Recently we celebrated the Feast of St. Clare. She’s important to me … even though she is a Franciscan – not a Benedictine – saint. My love for her has something to do with my own journey and I will get back to that later.
St. Clare was born in Assisi, and when she was 18 years old she heard St. Francis preach. That night, she ran away to join St. Francis even though her father wanted her to marry. Continue Reading
One of the differences between apostolic communities (like the Franciscans and Dominicans) and Benedictine monastic communities is our vows. In fact, we don’t actually make “vows.” We make promises. It’s more than a word difference!
Our promises underscore our commitment to each other, as Sisters of St. Benedict. They underscore our commitment to seeking God together. They underscore our commitment to be faithful for life. Read more!
Even today, a generation after the (Second Vatican) Council’s affirmation of the universal call to holiness, there is still evidence that some young people do not consider joining the priesthood or religious life because they do not feel that they are “holy enough.” – Sr. Patricia Wittberg, S.C., Pathways to Re-creating Religious Communities
I can tell you that this was a fear of mine when I first started to look at religious life. How could I possibly be holy enough? Continue Reading
Hi everyone! I’m back from BSWR and on to a family get-away with my parents and sister, MacKenzie. Here’s a pic of us clowning at the Milwaukee County Zoo! MacKenzie will come back to the monastery with me for a few days next week, and we are both looking forward to it. She loves the Sisters and they love her. She’ll be very busy! Continue Reading
Think it sounds romantic to gather in the chapel at 6:30 every morning to pray? Let me tell you, some days 6:30 comes way too early. But this, my friends, is one of the realities of life in community: you will be at prayers every morning, or you will be missed.
I wouldn’t have it any other way. Continue Reading
“I discovered, you see, that real Benedictinism requires us to pour ourselves out for the other, to give ourselves away, to provide the staples of life, both material and spiritual, for another. The question is not whether what we have is sufficient for the situation or not. The question is simply whether or not we have anything to give. That’s what hospitality is all about. Not abundance and not totality. Just sharing. Real sharing.” – Joan Chittister, Wisdom Distilled From the Daily Continue Reading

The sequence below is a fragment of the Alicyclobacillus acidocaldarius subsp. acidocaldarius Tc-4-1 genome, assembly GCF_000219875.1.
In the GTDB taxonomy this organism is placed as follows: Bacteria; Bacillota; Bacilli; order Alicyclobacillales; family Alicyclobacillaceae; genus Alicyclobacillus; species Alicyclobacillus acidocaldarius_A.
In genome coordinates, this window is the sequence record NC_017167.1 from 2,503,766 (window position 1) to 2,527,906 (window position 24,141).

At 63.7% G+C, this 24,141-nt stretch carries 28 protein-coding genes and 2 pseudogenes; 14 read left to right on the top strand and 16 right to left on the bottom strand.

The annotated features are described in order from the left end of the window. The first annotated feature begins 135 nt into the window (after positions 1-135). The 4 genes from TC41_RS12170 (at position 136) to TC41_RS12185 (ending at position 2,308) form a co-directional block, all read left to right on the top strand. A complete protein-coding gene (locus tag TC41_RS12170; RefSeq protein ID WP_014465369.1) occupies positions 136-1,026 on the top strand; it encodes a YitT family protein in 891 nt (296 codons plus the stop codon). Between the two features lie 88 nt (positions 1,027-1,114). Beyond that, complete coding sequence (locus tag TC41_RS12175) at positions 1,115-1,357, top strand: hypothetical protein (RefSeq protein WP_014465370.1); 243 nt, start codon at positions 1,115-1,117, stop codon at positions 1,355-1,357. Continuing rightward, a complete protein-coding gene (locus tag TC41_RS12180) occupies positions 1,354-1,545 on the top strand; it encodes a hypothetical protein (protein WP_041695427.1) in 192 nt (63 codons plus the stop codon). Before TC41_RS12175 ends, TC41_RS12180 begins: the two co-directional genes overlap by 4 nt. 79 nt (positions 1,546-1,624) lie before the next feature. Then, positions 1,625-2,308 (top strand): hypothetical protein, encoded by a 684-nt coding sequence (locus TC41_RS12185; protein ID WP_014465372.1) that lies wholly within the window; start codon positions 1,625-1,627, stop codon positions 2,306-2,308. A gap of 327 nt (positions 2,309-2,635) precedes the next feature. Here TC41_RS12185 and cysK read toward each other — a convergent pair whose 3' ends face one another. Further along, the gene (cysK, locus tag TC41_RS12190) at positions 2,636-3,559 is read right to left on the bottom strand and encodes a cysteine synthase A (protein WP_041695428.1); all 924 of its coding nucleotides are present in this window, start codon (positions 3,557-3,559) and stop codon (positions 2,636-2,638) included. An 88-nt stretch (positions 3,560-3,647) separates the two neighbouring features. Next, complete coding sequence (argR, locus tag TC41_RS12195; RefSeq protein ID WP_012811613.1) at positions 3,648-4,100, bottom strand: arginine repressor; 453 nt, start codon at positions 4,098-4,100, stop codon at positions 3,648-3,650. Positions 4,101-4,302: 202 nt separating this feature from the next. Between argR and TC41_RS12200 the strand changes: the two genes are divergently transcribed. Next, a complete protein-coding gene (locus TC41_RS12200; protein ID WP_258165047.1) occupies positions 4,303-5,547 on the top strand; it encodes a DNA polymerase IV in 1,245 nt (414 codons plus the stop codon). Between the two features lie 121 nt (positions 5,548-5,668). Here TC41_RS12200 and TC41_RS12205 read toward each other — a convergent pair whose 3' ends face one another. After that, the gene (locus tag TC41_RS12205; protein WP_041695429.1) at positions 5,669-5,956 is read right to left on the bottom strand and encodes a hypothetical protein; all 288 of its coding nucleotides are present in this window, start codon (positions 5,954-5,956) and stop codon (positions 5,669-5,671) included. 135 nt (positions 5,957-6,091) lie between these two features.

This may sound weird, but one of the biggest adjustments I had to make when I became a Benedictine Sister was to learn to be quiet. Now, don’t get me wrong. I was never loud and boisterous (well, not really). In fact, I was drawn to peaceful venues in nature and church. But for me, white noise was the TV and radio. Continue Reading
Many religious orders take vows of poverty, chastity and obedience, but Benedictine Sisters do not. When we become Sisters, we make monastic profession of 3 promises: obedience, stability and fidelity to the monastic way of life. It is within the promise of stability that we commit ourselves to chastity and monastic poverty, or simplicity. Continue Reading
I look more like I'm grimacing than smiling, but, hey. The sun was in my eyes!! Seriously, though, this town is beautiful.
Yesterday we loaded up and went into town – Indianapolis – for some sightseeing and recreation. We had a blast!!
Sisters Jackie and Sheila pray Lauds with the Benedictine Sisters.
Everyone talks about needing balance. Whether it’s work-life balance or emotional balance, people long for it. I know. I was one of those people. Continue Reading